Alejandro Jodorowsky gives himself the showman's turn, severing the strings of a puppet and ushering in the audience with a chuckle: "Vas a conocer mi mundo." Dante via Arrabal, a thorough derangement of La Strada, one mutant freakout after another and then some. Lis the whiny pixie (Diana Mariscal), as a child a traumatized Alice and then a paralyzed muse on the squeaky wagon cart; testy clod Fando (Sergio Kleiner) wheels her through the jagged desert, not the healthiest of relationships. The tattered remains of bourgeoisie shimmy languidly amid ruins to the accompaniment of a burning piano (one of several Dalí mementos), later on a trio of matrons take a break from their game of bridge to soul-kiss a pudgy musclehead. Capering in junkyards and cemeteries ("Que bonito es un entierro"), the papal pervert in the pit, the grueling search for the mythical sanctuary. "If it doesn't exist, we can invent it." A metaphysical vaudeville divided into cantos, with blackout routines of death and rebirth, rape and gender-shuffling, vampirism and transcendence. Crones with peaches, lecherous and emasculating, amazons with whips and bowling balls, L'Age d'Or and 8½ for days. Dad the betrayer and the betrayed (his belly is sliced for the feathered soul within), Mom feeds sonny to satiation and gets strangled with her own sideshow tresses. "And When I Wanted to Separate Myself From Her, She Told Me We Formed One Body with Two Heads." Dolls and skulls and snakes in rapid succession, orgy time with the mud people, García Márquez's swines. To anybody who mourns Jodorowsky's unmade Dune, here it is, "the key that opens all the labyrinths." Antonioni (Zabriskie Point) and Waters (Multiple Maniacs) are left to sort it out. In black and white.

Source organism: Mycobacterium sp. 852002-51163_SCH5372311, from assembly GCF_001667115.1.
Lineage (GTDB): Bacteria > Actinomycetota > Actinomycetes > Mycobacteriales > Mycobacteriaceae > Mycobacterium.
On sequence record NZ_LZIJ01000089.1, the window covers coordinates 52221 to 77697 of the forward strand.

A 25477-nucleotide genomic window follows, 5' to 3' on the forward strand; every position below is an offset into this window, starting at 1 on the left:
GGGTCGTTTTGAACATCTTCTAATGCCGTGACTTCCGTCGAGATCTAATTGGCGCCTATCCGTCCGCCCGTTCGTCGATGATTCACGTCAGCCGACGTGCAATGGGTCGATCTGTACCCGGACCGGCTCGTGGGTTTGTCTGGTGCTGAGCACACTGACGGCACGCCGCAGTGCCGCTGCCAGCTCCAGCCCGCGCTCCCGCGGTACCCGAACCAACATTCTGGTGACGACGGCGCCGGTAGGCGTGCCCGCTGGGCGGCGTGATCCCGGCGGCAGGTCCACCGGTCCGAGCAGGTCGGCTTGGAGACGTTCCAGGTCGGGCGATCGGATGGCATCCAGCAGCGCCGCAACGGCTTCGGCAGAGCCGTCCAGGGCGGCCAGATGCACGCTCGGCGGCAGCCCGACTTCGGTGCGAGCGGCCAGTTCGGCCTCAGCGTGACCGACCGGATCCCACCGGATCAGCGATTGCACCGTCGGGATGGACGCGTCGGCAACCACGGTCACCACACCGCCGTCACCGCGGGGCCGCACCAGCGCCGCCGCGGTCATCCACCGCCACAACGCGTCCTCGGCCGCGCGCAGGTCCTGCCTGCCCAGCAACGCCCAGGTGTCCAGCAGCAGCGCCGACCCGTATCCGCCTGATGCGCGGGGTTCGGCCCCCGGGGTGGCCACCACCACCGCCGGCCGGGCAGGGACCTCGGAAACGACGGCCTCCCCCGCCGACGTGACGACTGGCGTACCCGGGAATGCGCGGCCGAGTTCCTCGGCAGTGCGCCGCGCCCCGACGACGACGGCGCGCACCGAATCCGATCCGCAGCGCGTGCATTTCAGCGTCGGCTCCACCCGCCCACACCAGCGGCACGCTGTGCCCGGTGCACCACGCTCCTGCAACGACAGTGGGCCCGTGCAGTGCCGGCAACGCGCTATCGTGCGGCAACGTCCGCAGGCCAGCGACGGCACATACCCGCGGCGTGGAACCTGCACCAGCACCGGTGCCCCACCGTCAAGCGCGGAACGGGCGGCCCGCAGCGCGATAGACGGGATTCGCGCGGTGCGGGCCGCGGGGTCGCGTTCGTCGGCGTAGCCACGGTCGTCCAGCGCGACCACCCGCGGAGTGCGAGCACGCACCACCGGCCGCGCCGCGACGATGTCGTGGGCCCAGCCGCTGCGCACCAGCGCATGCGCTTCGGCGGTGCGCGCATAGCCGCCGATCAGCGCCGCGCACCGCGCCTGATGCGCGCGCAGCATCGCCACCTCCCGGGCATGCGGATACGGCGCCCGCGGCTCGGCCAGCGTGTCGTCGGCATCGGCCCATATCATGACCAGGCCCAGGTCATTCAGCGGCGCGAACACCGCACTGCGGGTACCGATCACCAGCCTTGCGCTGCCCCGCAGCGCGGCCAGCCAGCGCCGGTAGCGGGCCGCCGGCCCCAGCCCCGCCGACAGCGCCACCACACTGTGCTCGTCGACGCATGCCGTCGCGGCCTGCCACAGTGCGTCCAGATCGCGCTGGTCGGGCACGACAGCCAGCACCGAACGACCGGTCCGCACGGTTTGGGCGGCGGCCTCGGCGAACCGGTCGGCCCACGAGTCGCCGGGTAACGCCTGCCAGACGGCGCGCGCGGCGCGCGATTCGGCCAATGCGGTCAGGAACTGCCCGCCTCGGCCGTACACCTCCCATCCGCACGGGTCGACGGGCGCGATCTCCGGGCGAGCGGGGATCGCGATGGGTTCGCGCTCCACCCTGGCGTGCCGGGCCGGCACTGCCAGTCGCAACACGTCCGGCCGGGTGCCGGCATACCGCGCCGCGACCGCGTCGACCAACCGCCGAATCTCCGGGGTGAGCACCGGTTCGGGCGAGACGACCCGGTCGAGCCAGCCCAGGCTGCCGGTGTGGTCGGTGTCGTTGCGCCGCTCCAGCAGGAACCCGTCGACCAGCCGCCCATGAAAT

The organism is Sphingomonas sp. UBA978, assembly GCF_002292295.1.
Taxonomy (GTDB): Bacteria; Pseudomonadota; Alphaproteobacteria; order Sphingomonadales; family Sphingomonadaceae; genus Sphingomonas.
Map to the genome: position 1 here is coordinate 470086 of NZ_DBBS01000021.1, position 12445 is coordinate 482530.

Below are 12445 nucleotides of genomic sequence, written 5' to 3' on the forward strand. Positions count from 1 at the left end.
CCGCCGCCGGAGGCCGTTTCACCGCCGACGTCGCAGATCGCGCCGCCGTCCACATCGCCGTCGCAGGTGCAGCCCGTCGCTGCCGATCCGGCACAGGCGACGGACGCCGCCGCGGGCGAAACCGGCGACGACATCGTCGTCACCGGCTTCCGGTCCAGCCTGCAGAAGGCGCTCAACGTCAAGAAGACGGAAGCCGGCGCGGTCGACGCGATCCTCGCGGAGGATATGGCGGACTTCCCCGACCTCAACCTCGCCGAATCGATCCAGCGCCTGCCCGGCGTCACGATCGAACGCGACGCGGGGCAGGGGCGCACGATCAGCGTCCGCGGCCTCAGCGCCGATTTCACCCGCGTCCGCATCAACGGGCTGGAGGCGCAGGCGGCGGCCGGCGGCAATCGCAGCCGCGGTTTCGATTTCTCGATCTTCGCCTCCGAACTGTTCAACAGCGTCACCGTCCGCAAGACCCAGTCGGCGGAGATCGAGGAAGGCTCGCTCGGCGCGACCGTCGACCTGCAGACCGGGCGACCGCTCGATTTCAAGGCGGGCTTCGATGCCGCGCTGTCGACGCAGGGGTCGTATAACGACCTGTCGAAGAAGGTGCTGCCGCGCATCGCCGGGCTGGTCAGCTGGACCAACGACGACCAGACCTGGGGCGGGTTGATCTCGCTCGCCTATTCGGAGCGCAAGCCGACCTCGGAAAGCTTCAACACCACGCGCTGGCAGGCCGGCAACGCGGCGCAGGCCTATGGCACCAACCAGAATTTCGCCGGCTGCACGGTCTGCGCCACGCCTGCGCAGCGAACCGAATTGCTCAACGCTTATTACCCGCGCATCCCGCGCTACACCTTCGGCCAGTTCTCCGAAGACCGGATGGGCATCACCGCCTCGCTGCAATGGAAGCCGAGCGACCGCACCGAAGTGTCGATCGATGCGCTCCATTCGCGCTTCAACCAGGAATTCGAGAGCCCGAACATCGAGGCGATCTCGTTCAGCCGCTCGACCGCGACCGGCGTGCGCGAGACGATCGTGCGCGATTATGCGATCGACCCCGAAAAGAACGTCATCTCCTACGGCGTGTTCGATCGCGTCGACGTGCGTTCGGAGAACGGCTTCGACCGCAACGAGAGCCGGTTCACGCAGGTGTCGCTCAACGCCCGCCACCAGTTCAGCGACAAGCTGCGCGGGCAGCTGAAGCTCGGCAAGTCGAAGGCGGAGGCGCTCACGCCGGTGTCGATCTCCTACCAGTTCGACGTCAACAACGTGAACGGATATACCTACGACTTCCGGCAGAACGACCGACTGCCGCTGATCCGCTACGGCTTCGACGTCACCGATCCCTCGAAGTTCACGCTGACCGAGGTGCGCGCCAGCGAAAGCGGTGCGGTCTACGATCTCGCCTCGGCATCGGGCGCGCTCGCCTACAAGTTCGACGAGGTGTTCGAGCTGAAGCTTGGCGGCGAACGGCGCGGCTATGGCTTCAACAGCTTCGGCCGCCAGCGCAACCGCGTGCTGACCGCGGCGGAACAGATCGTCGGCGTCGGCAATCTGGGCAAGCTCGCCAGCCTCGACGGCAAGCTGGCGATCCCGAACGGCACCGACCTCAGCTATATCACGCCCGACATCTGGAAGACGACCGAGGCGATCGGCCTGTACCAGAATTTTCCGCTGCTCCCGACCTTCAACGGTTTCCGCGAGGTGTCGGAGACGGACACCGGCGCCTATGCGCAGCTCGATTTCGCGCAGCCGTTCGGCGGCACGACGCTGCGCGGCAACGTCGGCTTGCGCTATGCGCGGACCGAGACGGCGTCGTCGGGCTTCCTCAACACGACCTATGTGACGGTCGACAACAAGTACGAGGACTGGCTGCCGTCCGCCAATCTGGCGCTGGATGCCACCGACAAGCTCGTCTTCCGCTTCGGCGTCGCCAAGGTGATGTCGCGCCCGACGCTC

--- Fernando F. Croce